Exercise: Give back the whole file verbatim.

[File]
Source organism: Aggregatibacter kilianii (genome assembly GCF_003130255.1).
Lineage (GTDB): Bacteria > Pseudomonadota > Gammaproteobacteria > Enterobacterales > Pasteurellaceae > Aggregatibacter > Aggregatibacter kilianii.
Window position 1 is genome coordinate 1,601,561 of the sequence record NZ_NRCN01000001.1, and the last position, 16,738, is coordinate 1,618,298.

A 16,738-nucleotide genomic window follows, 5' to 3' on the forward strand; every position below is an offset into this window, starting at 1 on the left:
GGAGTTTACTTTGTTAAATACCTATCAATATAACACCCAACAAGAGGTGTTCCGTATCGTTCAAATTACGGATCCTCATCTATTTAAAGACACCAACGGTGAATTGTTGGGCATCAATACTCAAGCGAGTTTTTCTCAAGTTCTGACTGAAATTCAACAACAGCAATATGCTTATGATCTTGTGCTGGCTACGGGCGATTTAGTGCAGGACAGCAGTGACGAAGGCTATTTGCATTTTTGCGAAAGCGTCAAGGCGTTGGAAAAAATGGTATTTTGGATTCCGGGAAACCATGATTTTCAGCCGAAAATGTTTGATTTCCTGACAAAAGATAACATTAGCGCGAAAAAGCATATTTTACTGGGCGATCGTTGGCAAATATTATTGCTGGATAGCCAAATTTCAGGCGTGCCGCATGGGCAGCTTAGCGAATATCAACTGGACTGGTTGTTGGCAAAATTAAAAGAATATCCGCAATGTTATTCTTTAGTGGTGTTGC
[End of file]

Source organism: Aggregatibacter kilianii (genome assembly GCF_003130255.1).
Lineage (GTDB): Bacteria > Pseudomonadota > Gammaproteobacteria > Enterobacterales > Pasteurellaceae > Aggregatibacter > Aggregatibacter kilianii.
Window position 1 is genome coordinate 1,601,561 of the sequence record NZ_NRCN01000001.1, and the last position, 16,738, is coordinate 1,618,298.

A 16,738-nucleotide genomic window follows, 5' to 3' on the forward strand; every position below is an offset into this window, starting at 1 on the left:
GGAGTTTACTTTGTTAAATACCTATCAATATAACACCCAACAAGAGGTGTTCCGTATCGTTCAAATTACGGATCCTCATCTATTTAAAGACACCAACGGTGAATTGTTGGGCATCAATACTCAAGCGAGTTTTTCTCAAGTTCTGACTGAAATTCAACAACAGCAATATGCTTATGATCTTGTGCTGGCTACGGGCGATTTAGTGCAGGACAGCAGTGACGAAGGCTATTTGCATTTTTGCGAAAGCGTCAAGGCGTTGGAAAAAATGGTATTTTGGATTCCGGGAAACCATGATTTTCAGCCGAAAATGTTTGATTTCCTGACAAAAGATAACATTAGCGCGAAAAAGCATATTTTACTGGGCGATCGTTGGCAAATATTATTGCTGGATAGCCAAATTTCAGGCGTGCCGCATGGGCAGCTTAGCGAATATCAACTGGACTGGTTGTTGGCAAAATTAAAAGAATATCCGCAATGTTATTCTTTAGTGGTGTTGC